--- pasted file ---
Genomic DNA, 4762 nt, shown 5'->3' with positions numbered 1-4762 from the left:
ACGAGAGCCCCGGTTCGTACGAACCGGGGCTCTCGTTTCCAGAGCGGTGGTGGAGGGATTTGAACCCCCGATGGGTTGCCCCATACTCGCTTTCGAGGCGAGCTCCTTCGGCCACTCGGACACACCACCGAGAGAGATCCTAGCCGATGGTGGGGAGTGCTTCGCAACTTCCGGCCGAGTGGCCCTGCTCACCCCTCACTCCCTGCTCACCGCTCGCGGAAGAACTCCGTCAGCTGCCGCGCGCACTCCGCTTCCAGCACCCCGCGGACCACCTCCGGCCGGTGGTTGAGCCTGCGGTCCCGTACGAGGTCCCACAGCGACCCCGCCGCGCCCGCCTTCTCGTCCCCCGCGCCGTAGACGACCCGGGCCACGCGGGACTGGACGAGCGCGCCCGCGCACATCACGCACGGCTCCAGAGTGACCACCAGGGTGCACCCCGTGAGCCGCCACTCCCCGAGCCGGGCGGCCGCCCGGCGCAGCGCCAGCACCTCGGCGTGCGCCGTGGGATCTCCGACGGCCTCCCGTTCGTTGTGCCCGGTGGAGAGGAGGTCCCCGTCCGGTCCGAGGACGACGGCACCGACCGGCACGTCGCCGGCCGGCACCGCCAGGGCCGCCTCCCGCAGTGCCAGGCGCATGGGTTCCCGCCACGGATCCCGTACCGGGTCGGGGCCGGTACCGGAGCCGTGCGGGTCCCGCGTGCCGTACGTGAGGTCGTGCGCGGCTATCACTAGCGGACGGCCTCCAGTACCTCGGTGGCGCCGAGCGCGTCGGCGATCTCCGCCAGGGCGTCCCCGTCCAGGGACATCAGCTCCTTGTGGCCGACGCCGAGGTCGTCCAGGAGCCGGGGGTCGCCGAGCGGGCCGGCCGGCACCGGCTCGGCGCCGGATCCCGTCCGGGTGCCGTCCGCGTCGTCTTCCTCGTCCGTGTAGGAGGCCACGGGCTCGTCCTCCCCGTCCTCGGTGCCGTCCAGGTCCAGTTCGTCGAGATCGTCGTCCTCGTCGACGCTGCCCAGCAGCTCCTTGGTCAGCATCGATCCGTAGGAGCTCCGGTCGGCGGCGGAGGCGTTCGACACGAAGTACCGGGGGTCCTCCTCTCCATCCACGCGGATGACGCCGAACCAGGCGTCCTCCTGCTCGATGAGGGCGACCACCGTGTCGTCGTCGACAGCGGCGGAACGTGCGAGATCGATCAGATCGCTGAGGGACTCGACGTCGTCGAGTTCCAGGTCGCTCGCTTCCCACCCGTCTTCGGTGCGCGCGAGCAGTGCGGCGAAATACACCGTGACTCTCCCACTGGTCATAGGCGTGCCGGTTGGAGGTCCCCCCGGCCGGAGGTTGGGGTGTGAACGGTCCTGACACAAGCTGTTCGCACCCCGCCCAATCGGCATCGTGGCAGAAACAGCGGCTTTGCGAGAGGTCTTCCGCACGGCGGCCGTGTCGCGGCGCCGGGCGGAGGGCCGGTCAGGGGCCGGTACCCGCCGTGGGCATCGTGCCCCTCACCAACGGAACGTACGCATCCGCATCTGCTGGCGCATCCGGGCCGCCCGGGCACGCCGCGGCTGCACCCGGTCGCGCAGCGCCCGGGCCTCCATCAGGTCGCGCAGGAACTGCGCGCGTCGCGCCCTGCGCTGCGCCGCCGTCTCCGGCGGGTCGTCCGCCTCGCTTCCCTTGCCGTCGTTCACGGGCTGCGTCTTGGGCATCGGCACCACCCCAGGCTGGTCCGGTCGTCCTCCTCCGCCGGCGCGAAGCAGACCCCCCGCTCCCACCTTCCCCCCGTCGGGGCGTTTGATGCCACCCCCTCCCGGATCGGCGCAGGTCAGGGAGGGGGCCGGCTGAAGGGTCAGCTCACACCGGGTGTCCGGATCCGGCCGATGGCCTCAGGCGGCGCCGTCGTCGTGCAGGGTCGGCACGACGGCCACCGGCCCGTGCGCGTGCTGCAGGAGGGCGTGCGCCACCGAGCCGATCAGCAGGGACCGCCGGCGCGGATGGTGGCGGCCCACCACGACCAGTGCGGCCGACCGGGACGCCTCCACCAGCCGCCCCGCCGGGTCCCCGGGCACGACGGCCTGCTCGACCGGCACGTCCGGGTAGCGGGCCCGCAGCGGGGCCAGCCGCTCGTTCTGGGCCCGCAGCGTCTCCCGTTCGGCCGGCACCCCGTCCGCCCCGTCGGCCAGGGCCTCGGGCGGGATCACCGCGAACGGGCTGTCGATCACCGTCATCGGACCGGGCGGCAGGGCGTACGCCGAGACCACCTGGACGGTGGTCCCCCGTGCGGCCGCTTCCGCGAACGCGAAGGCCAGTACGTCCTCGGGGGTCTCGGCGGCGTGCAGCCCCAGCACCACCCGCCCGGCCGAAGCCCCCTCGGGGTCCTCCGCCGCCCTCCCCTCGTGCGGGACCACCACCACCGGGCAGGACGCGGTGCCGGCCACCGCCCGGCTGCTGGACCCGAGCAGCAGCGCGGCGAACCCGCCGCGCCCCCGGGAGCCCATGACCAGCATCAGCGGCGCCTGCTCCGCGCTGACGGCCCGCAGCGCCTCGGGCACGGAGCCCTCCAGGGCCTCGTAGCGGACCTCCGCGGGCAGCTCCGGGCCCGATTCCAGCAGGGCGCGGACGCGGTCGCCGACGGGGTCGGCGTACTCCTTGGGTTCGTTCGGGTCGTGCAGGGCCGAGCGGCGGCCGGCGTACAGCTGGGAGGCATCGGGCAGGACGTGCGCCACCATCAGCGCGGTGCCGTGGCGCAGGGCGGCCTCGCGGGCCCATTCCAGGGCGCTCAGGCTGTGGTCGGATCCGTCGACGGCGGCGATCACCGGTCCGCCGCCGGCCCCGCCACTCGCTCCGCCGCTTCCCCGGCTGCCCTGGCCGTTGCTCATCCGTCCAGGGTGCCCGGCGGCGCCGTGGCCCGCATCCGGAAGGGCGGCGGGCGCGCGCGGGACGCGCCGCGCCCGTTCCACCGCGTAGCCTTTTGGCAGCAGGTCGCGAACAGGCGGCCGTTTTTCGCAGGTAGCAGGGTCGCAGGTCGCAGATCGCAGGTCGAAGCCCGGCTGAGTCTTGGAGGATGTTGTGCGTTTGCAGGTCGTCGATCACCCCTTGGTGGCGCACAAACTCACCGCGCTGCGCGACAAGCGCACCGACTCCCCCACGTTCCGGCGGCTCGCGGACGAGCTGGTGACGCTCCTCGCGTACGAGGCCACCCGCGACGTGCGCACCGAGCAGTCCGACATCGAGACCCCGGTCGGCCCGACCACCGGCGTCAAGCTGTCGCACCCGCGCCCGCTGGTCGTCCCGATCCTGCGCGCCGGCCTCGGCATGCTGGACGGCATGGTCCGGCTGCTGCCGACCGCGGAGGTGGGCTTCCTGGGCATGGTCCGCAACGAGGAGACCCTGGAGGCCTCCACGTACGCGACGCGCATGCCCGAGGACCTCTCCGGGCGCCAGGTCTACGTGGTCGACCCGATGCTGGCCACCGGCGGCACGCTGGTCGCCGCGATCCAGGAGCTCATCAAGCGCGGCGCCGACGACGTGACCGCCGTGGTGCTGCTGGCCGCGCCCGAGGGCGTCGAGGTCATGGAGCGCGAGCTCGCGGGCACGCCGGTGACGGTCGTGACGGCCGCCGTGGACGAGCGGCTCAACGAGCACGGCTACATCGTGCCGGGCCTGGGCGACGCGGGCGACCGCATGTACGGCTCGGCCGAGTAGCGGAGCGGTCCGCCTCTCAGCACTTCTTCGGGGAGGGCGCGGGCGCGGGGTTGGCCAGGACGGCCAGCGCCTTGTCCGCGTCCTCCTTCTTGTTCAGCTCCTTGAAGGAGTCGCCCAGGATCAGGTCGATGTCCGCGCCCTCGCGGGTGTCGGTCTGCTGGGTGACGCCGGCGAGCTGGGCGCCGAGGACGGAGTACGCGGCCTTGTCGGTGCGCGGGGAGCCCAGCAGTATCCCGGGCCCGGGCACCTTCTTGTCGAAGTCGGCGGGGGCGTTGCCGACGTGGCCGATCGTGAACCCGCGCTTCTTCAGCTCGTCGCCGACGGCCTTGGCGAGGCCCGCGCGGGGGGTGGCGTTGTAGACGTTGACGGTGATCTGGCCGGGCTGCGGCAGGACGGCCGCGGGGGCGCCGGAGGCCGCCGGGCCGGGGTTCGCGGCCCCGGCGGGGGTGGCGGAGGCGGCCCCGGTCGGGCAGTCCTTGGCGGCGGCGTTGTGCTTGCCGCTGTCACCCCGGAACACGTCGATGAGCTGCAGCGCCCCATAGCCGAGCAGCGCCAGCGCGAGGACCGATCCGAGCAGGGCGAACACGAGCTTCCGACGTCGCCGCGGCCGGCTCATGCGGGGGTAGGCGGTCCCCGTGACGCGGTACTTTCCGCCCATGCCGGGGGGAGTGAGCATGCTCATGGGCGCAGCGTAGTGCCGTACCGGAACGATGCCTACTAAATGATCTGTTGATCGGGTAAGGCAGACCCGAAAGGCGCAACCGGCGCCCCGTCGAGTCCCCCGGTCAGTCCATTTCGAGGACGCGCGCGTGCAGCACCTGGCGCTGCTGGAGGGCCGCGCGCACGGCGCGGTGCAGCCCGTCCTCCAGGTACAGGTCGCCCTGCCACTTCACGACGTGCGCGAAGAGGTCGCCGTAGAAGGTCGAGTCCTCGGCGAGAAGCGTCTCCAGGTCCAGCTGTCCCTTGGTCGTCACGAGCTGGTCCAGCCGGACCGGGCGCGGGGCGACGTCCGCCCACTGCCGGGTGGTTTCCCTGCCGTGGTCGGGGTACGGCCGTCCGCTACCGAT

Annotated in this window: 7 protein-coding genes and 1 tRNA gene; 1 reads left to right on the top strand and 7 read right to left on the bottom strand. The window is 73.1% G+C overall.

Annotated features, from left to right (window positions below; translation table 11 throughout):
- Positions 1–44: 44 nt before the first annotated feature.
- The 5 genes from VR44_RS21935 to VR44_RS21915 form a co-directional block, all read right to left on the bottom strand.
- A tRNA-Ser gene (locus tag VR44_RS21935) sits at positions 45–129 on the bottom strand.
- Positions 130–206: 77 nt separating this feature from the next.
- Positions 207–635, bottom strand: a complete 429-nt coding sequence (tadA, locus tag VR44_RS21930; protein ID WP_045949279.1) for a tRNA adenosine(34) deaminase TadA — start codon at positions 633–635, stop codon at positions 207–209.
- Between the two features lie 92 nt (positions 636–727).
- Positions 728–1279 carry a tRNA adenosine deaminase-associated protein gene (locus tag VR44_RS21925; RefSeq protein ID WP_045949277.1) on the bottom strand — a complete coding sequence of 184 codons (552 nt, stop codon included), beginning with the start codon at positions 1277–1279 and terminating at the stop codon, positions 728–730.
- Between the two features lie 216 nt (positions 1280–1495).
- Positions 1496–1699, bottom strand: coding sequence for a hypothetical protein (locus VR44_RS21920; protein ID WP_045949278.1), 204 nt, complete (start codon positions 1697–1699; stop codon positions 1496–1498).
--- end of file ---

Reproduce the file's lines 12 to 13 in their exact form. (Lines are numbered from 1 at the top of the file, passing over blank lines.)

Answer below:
- Between the two features lie 216 nt (positions 1280–1495).
- Positions 1496–1699, bottom strand: coding sequence for a hypothetical protein (locus VR44_RS21920; protein ID WP_045949278.1), 204 nt, complete (start codon positions 1697–1699; stop codon positions 1496–1498).